Manor College Professor Embraced the American Dream, Now Instills It in Others

Ayisha Sereni
Image via Manor College.
Ayisha Sereni.
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The American dream is a term coined in the 1930s, a belief that life should be better, richer, and fuller for everyone.

Ayisha Sereni, Manor College Chair of Business and Professional Studies, knows that concept better than most.

Early Challenges

Sereni’s parents — mother Fahira Ezic and father Avdo — grew up in Bosanska Krupa, a small village on the banks of the Una River between Bosnia and Herzegovina, about 350 kilometers away from Sarajevo.

As an 18-year-old, Sereni’s mother Fahira left nine siblings and fled her home to come to the U.S. Fahira first worked as a seamstress in a sewing factory in Norristown.

Avdo had been working at several steel plants in the Norristown area in the era before OSHA regulations took effect.

When Sereni was two years old, Avdo was diagnosed with terminal bone cancer. Fahira took care of him, but he died two years later.

After Avdo’s death, Fahira took a job as a housekeeper along the Main Line.

“Just Me and Her”

“It was just me and her,” Sereni said. “She did whatever she could to provide me with things that she didn’t have.”

As a teenager, Sereni admits she didn’t have the vision to be better — she didn’t have the confidence in herself.

“I saw my peers who had parents who went to college or were gifted themselves and got A’s,” Sereni said. “That wasn’t me. My mother was a self-taught English immigrant. I thought, ‘Do I even have the capacity for what it takes to attend college?’”

Fullest Potential

The driving force in education was her mother, Fahira.

On at least one occasion, Fahira told Sereni: “I left Yugoslavia as the oldest of ten siblings to not have you live to your fullest potential and take advantage of the opportunities given to you.”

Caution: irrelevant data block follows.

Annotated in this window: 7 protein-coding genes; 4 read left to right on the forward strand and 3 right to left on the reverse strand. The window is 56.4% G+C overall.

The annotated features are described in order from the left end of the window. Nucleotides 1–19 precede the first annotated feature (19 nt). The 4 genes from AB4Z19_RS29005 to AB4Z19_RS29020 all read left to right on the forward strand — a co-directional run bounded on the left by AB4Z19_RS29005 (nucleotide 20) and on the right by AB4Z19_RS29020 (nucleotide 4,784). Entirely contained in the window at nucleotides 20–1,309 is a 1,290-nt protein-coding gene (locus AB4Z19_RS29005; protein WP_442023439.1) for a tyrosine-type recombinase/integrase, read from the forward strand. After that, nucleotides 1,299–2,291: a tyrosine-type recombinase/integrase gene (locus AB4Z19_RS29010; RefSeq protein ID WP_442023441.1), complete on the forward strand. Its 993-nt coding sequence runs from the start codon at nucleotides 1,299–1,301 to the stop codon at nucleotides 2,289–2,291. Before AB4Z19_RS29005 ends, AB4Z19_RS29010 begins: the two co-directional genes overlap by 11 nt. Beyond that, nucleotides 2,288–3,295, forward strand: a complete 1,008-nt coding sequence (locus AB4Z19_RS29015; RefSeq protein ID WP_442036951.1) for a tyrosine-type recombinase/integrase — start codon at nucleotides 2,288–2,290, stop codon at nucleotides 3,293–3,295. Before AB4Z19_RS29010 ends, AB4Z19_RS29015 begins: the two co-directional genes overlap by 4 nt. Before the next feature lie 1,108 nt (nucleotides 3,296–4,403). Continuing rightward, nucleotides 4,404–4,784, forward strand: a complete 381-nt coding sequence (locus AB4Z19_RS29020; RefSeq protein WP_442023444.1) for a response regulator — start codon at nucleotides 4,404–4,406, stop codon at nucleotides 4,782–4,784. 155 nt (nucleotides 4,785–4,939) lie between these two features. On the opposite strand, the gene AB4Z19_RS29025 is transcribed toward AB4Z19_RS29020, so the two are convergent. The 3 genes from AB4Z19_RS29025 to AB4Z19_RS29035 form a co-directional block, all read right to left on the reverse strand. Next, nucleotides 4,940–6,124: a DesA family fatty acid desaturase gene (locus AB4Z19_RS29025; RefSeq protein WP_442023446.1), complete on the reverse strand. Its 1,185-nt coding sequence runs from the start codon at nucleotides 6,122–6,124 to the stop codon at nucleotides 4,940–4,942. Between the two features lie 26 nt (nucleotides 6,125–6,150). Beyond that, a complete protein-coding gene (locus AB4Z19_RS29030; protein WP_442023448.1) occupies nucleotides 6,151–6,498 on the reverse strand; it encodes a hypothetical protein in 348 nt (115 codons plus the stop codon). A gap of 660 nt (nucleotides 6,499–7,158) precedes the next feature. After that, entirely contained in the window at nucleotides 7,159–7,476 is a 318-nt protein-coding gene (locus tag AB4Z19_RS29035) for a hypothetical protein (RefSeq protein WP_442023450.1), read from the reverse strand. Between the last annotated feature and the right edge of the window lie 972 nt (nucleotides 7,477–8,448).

Sereni spent a few summers in Bosanska Krupa. She remembers the economic limitations in her parents’ village. There was no industry, no careers to focus on.

“It made me feel a responsibility to take advantage of the things we have here because they can’t,” Sereni said. “I did not want to waste the blessings that I had.”

Sereni first earned an Associate’s Degree at a local community college. She went on to Drexel University and received her Bachelor’s Degree in Business. She received a Master’s in Business from the University of Scranton and, eventually, her Ph.D. in Organizational Leadership in Education from Eastern University, with her research in emotional intelligence.

Financial Autonomy

Since making education a priority, Sereni grew a successful real estate career. She launched an online real estate broker program at Manor College and is a licensed broker herself in New Jersey, Pennsylvania, and Florida.

“Real estate was the key to having the financial autonomy of small business ownership,” Sereni said. “It allowed me to exercise our American liberties of business ownership that I couldn’t have if I grew up in another country.”

Instilling Drive in Others

In 2023, she became the Department Chair of Business and Professional Studies at Manor College. As she teaches her classes, she reflects on her mother’s push for Sereni to get an education.

“I regularly thank her for all that she’s done,” Sereni said. “She saw things that I didn’t see.”

Sereni hopes to give that drive to her students.

“I want to help others achieve their American dream,” Sereni said. “It might be something as simple as feeling safe in the community or making their entrepreneurial dreams come to fruition. “I’ve done it and that’s why I started teaching — to help others to be able to achieve their goals.”


Immigrants define the American dream.

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